Is 52:13-53:12; He 4:14-16; 5:7-9; Jn 18:1-19:42
At Lauds this week we’ve been singing the hymn, Pange Lingua Gloriosi, written by St. Thomas Aquinas in the 1200s. In the third verse it speaks of the idea of atonement. Today there is a large crowd of us gathered together in this church for a rather lengthy service. And if we were to let the camera zoom out, we would see many, many people gathered for similar services all over the world today. We are all commemorating an event that took place 2,000 years ago – a very momentous event, an event that changed the course of history for mankind, and gave us the possibility of a happy afterlife.
Although Good Friday is multifaceted and so complex that we will never sort it all out, the theme of “atonement” is certainly worth meditating upon. Somehow, Christ’s passion and crucifixion atoned for our sins and opened up the gates of heaven for us. Because of our sins, we deserved eternal agony and suffering. But Christ took all that upon himself and made it possible for us to instead enjoy bliss with God for all eternity. As St. Anselm taught in his famous work, Why God Became Man, written at the end of the eleventh century, only Christ could have accomplished this atonement. Being fully divine in nature, his act had an infinite effect. And at the same time being fully human in nature, he could fully represent us and cancel out our debt.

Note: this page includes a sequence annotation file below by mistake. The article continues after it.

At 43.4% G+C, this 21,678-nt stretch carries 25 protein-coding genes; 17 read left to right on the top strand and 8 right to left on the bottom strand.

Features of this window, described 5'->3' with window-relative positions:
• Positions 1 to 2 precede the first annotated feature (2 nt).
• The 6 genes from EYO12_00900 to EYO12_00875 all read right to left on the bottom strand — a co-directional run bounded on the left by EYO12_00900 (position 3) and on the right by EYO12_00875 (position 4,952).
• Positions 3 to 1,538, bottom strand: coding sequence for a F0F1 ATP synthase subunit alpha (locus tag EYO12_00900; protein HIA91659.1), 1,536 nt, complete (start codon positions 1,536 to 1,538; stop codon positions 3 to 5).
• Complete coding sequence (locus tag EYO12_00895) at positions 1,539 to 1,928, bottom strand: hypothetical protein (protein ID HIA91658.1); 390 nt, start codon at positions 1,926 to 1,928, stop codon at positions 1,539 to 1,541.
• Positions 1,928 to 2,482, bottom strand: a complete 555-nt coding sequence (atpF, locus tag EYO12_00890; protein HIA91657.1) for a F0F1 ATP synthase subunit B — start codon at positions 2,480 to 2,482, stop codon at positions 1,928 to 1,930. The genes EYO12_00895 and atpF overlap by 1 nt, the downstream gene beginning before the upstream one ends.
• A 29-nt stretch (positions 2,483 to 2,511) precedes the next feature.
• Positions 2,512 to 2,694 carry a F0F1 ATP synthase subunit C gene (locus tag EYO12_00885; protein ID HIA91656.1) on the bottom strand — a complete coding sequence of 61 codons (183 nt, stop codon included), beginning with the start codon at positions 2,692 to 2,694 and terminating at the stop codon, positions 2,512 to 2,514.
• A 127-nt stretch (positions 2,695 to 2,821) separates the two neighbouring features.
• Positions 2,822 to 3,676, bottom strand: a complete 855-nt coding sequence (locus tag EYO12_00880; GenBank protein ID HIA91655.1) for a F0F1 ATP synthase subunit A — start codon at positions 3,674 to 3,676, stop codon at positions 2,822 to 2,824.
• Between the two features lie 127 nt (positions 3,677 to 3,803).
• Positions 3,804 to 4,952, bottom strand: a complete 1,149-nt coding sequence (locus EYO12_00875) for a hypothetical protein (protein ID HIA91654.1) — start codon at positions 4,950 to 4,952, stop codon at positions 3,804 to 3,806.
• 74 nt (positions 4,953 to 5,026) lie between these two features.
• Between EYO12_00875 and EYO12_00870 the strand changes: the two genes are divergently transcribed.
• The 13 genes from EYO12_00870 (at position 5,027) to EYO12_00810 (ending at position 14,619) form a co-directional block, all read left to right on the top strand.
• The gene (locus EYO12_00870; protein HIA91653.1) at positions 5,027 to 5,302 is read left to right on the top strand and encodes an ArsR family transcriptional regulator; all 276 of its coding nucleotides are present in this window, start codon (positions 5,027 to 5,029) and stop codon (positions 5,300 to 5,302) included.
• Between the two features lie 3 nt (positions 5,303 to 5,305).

But why did it have to be so gory? Anyone who has watched Mel Gibson’s “Passion” or meditated on the stations of the cross or the sorrowful mysteries of the rosary would have been seriously affected by seeing another human being suffer so much. It’s not a very pleasant experience to think about Christ’s agony, and we naturally want to flee in the opposite direction. Christ’s gruesome passion was necessary, however, to impress upon us the enormity of our sins, the gravity of our offenses. If it would have been a quick fix, an easy pardon, a simple wiping of the slate, we would have taken it all lightly. But sin, in all its hideousness, is revealed to us in what we are commemorating today. It makes us never want to offend God again.
When we meditate on all that Christ was willing to go through for us, it makes us love him all that much more. In Luke’s Gospel (ch. 7) Jesus was dining in the house of a Pharisee when a sinful woman washed his feet with her tears and wiped them with her hair. Jesus’ answer to the objections of the Pharisee concluded with, “So I tell you, her many sins have been forgiven; hence, she has shown great love. But the one to whom little has been forgiven, loves little.”
With all this in mind, let us listen again to the words of our first reading and let them sink into our souls:
Yet it was our infirmities that he bore,
our sufferings that he endured,
while we thought of him as stricken,
as one smitten by God and afflicted.
But he was pierced for our offenses,
crushed for our sins;
upon him was the chastisement that makes us whole,
by his stripes we were healed.
We had all gone astray like sheep,
each following his own way;
but the Lord laid upon him
the guilt of us all.
Though he was harshly treated, he submitted
and opened not his mouth;
like a lamb led to the slaughter
or a sheep before the shearers,
he was silent and opened not his mouth.
If he gives his life as an offering for sin,
he shall see his descendants in a long life,
and the will of the Lord shall be accomplished through him.
Through his suffering, my servant shall justify many,
and their guilt he shall bear.
And he shall take away the sins of many,
and win pardon for their offenses.